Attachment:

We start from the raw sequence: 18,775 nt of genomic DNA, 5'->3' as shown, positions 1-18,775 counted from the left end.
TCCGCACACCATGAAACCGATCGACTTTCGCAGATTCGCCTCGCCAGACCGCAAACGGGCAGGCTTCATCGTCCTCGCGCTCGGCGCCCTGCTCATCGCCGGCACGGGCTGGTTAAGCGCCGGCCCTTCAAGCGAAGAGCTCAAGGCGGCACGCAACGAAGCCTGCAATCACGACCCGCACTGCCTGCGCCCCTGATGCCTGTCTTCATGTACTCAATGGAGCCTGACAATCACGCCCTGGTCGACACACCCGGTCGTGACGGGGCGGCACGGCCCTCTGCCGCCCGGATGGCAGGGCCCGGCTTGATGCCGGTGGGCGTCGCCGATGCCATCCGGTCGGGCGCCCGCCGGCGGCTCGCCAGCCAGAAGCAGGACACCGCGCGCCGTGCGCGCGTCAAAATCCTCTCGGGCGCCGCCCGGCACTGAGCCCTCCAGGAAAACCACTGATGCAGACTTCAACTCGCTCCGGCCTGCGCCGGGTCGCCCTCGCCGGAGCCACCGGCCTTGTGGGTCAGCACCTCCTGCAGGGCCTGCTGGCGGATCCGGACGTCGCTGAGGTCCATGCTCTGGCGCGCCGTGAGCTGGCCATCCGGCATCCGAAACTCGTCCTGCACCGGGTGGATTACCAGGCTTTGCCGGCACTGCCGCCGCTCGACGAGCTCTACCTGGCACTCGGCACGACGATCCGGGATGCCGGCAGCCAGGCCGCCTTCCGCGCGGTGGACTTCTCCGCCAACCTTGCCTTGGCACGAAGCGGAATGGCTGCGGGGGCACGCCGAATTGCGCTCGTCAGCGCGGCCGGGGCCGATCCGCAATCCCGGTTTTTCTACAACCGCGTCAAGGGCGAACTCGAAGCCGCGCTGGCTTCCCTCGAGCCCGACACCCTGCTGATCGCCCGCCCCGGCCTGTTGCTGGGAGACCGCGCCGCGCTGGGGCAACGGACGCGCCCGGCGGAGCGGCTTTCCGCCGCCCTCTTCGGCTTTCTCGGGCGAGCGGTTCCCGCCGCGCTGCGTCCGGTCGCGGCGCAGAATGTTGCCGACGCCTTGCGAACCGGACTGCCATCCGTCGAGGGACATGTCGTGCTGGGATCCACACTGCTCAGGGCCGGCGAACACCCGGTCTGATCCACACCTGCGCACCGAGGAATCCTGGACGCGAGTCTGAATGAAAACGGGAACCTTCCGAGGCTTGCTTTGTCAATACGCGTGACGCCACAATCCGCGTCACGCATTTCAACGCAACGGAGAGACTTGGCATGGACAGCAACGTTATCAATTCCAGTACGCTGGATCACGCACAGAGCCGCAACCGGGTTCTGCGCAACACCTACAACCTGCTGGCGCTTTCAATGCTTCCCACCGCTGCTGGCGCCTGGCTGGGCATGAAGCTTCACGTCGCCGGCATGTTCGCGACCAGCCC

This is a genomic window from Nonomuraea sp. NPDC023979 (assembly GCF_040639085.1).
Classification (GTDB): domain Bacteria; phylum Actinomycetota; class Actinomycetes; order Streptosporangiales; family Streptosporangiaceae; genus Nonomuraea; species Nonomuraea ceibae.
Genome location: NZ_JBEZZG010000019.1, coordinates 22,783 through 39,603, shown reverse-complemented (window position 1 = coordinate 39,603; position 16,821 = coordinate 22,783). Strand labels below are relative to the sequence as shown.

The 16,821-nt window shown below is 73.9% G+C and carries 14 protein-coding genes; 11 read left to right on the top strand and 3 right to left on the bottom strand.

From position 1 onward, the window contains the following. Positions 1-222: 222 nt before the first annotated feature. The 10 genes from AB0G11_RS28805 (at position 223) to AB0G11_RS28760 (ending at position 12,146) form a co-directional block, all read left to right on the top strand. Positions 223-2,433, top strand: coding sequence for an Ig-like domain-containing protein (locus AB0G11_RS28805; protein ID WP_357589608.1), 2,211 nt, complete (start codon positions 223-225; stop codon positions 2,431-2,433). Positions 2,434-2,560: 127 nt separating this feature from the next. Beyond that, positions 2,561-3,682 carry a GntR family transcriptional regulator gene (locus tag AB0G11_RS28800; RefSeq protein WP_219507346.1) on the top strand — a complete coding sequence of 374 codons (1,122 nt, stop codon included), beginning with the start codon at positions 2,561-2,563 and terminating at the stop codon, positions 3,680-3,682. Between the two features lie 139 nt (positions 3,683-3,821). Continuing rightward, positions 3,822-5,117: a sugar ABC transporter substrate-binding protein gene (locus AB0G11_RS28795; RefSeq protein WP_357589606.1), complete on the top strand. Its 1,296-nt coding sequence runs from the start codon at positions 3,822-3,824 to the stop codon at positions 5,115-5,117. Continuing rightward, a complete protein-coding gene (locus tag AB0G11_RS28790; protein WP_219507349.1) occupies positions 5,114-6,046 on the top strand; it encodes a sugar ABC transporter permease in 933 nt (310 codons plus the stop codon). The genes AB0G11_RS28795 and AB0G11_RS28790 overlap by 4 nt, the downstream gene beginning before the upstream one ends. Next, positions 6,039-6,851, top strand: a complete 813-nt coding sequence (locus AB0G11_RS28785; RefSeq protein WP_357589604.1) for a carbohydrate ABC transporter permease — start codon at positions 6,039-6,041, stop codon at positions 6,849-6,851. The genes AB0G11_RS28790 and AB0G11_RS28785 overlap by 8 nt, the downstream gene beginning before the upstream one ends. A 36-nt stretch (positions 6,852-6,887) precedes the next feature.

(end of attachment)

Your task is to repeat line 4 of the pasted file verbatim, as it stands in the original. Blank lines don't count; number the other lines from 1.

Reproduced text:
Classification (GTDB): domain Bacteria; phylum Actinomycetota; class Actinomycetes; order Streptosporangiales; family Streptosporangiaceae; genus Nonomuraea; species Nonomuraea ceibae.